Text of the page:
Sindhu enters Singapore Open semi-finals, Saina crashes out
Sindhu registered a hard-fought 21-13, 17-21, 21-14 victory over China’s Yanyan Cai in a match that lasted for more than one hour.Updated: Apr 12, 2019 19:01 IST
PV Sindhu survived a scare before making the semifinals but Saina Nehwal was thoroughly outplayed in her straight-game quarterfinal loss on a mixed day for India at the Singapore Open badminton tournament on Friday.
Sindhu, in fact, emerged as the lone survivor after India’s campaign in men’s singles was over following the ouster of Kidambi Srikanth and Sameer Verma, and loss of mixed doubles Indian pair of Pranaav Jerry Chopra and N Sikki Reddy later in the day.
Rio Games silver-winner Sindhu defeated world No.18 and 2017 BWF World Junior Championship bronze-medallist Cai Yanyan of China 21-13 17-21 21-14 to set up a meeting with former world champion Nozomi Okuhara.
It is Sindhu’s second semifinal of the season, following a last-four finish at the India Open last month.
The second-seeded Okuhara, hailing from Japan, didn’t break much sweat on her way to a 21-8 21-13 win over sixth seed Saina, a bronze-medallist at the London Olympics.
In men’s singles, Srikanth’s struggle against Kento Momota continued as he suffered his ninth straight loss to the Japanese top seed, going down 18-21 21-19 9-21 in 66 minutes to end his campaign with yet another quarterfinal finish.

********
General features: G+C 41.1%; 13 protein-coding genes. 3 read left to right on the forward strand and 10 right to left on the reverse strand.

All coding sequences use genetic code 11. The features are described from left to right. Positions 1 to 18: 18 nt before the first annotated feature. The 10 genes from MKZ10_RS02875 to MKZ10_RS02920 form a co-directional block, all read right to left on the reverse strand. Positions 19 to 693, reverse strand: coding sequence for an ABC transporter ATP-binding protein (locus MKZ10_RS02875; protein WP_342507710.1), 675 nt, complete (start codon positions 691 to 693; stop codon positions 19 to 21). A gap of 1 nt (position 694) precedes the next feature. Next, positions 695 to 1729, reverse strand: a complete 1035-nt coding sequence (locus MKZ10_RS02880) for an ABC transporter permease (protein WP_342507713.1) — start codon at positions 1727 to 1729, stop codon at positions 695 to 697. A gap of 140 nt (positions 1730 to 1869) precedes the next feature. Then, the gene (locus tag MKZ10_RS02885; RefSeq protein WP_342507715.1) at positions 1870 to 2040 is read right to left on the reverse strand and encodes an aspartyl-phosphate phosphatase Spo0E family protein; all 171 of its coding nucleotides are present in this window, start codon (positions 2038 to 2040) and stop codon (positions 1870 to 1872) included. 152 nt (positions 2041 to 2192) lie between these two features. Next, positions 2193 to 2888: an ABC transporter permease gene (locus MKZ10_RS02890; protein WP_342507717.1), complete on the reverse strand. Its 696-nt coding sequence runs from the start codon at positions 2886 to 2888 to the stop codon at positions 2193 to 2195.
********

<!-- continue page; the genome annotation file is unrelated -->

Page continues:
Sameer Verma, a world no 16, battled for an hour and nine minutes before losing 10-21 21-15 15-21 to second seeded Chinese Taipei Chou Tien Chen.
In mixed doubles, Pranaav and Sikki suffered a 14-21 16-21 loss to third seed Thai pair of Dechapol Puavaranukroh and Sapsiree Taerattanachai to bow out of the World Tour Super 500 tournament.
Sindhu broke off at 5-5 in the opening game to earn the bragging rights but her Chinese rival came back strongly in the second game, opening up a lead of 11-6 at the break.
The Indian fought back superbly to narrow the lead to 15-16 before Cai marched ahead to take the match to the decider.
In the third game, Sindhu once again found her bearings and surged to a lead of 11-5 before the interval. The Indian continued to move ahead and closed out the match comfortably in the end.
In contrast, Saina, who had defeated Okuhara in their last three meetings and also enjoyed a 9-4 advantage ahead of this clash, fell apart against the Japanese in a lop-sided clash.
Saina made with two unforced errors as Okuhara jumped to a 9-0 lead. The Japanese controlled the rallies to dominate the proceedings. The Indian failed to breach the gap, collecting only eight points. Okuhara eventually sealed the opening game when Saina hit the net.
In the second game, Saina rose to 4-0 initially. The Indian tried to put pressure on her rival but more often she ended up missing the lines or finding the net to bled points.
Okuhara clawed back at 6-6 and then turned the tables, reaching 11-8 at the breather. The Japanese then moved ahead at 12-11. In the end, a wide and a long shot from Saina handed over the match to Okuhara.